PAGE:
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What is the difference between lock state WAIT and lock state BLOCKED?

The doc:

A thread that is blocked waiting for a monitor lock is in this state.
A thread that is waiting indefinitely for another thread to perform a particular action is in this state

does not explain the difference to me?

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check answer in this thread stackoverflow.com/questions/2534147/java-thread-wait-blocked also this link may provide further clarification geekexplains.blogspot.cz/2008/07/… –  Abdul Mar 28 '13 at 11:25
@Abdul the geekexplains link says that a thread can go into a blocked state by calling Object.wait() that's not correct is it? –  More Than Five Mar 28 '13 at 11:38
according to oracle docs docs.oracle.com/javase/6/docs/api/java/lang/…: A thread is in the waiting state due to calling one of the following methods:Object.wait with no timeout, Thread.join with no timeout, LockSupport.park –  Abdul Mar 28 '13 at 12:17

2 Answers 2

The difference is relatively simple.

In the BLOCKED state, a thread is about to enter a synchronized block, but there is another thread currently running inside a synchronized block on the same object. The first thread must then wait for the second thread to exit its block.

In the WAITING state, a thread is waiting for a signal from another thread. This happens typically by calling Object.wait(), or Thread.join(). The thread will then remain in this state until another thread calls Object.notify(), or dies.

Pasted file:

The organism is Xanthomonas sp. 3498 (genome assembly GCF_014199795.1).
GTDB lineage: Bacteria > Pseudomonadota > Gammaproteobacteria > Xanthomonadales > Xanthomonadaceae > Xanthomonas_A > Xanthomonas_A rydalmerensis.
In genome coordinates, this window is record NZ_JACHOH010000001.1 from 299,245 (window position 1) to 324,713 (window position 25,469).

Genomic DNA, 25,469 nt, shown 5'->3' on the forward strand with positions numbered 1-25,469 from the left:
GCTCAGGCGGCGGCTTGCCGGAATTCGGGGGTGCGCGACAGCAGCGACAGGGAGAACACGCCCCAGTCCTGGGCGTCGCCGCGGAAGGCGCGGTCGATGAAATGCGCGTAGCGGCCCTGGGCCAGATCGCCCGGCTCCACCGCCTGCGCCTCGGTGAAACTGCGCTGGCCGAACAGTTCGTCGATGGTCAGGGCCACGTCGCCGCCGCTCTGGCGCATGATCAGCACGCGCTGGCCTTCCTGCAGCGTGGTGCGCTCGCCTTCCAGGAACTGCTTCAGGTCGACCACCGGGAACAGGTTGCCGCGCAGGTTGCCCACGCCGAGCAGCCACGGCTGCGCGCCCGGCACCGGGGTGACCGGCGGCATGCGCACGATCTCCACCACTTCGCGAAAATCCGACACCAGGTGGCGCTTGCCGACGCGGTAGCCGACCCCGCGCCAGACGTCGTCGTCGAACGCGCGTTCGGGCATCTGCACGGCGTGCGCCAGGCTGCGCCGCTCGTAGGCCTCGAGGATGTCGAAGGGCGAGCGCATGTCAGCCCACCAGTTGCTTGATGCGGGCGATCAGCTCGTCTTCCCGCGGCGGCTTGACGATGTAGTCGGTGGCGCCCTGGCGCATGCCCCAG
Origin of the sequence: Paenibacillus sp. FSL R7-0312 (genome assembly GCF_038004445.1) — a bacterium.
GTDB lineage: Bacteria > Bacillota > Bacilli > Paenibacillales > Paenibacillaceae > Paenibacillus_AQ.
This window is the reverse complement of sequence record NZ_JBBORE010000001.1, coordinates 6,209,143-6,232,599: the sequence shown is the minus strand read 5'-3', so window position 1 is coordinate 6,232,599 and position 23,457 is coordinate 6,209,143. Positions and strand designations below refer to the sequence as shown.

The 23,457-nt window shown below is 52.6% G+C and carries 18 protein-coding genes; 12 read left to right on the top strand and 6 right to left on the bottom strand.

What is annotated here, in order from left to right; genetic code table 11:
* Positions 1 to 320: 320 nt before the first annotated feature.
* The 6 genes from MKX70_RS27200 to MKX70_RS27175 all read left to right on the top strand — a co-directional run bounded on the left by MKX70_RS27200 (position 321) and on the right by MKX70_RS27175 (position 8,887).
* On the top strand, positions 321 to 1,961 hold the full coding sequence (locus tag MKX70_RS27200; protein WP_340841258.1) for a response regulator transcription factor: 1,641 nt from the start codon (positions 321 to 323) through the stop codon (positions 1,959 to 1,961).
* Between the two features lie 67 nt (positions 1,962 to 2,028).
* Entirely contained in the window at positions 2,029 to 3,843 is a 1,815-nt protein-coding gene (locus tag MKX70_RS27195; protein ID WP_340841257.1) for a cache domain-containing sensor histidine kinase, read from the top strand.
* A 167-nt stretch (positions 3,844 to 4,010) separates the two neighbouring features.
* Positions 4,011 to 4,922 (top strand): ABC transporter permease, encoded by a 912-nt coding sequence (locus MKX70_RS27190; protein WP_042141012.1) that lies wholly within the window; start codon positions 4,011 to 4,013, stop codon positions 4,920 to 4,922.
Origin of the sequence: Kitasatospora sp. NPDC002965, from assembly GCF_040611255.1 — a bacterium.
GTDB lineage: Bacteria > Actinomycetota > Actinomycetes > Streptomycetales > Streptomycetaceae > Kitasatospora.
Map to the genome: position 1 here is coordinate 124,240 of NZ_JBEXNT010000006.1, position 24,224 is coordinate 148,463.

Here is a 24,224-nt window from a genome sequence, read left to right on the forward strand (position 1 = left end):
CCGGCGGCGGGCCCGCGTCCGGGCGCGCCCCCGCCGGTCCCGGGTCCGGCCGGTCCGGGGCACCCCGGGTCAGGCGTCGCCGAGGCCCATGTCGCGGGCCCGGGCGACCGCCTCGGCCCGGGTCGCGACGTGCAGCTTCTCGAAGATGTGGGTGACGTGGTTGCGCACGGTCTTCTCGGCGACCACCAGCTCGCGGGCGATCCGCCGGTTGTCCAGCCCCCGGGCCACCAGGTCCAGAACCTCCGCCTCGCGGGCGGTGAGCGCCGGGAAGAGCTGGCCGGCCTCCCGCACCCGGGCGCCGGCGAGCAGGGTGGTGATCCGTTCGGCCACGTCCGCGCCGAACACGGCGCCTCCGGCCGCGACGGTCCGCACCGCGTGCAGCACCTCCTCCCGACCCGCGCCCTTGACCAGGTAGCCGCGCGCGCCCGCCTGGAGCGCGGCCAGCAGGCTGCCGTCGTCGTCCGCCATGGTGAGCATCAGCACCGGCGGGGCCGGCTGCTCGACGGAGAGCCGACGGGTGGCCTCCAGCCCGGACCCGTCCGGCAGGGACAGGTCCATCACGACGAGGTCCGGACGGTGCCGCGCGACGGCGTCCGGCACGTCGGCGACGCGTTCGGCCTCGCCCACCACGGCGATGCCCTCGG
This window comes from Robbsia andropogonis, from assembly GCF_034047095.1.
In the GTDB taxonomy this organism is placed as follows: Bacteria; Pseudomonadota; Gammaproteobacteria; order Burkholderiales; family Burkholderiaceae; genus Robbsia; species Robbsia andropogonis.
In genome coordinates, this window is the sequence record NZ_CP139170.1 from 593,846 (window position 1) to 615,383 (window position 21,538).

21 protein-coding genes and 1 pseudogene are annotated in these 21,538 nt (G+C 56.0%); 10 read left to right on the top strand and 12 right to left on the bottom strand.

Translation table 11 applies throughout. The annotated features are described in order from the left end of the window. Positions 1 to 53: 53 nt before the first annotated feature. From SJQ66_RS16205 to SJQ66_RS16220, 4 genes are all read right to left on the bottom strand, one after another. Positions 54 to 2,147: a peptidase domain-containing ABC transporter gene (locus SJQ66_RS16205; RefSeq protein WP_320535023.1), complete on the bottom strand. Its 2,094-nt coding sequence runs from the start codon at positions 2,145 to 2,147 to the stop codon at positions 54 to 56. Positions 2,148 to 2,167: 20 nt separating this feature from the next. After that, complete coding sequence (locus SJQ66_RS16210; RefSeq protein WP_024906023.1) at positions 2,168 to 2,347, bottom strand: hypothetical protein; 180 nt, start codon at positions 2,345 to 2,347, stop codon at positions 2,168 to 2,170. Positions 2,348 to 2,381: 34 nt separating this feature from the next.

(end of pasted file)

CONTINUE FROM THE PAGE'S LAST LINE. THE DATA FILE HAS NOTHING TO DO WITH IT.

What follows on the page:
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is it correct to say that only a thread itself can make it go into wait? Can Thread-B ever make Thread-A go to WAIT state? –  More Than Five Mar 28 '13 at 11:39
And why would you ever want to use wait state. I can understand Thread.join() but surely it is better to stay away from this construct and to instead always make threads just think about the data they want to access rather than interacting with other threads? –  More Than Five Mar 28 '13 at 11:42
yes, only a thread itself can make it go to wait. You want a wait state because you don't want to loop on sleep(100ms) before a foreign action finally take place –  UmNyobe Mar 28 '13 at 12:01
You rarely use Object.wait() directly, but you end up in the WAITING state also using the more high-level concurrency constructs - like locks, blocking queues, etc... broadly speaking, whenever two threads have to coordinate. –  Flavio Mar 28 '13 at 13:52

A thread goes to wait state once it calls wait() on an Object. This is called Waiting State. Once a thread reaches waiting state, it will need to wait till some other thread notify() or notifyAll() on the object.

Once this thread is notified, it will not be runnable. It might be that other threads are also notified(using notifyAll) or the first thread has not finished his work, so it is still blocked till it gets its chance. This is called Blocked State.

Once other threads have left and its this thread chance, it moves to Runnable state after that it is eligible pick up work based on JVM threading mechanism and moves to run state.

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You explained it much better because you explained the sequence in which a thread reaches those two states which makes it clearer than just explaining each of the two states in isolation (which is done by "More Than Five"'s answer –  Kumar Manish Aug 4 '13 at 19:08

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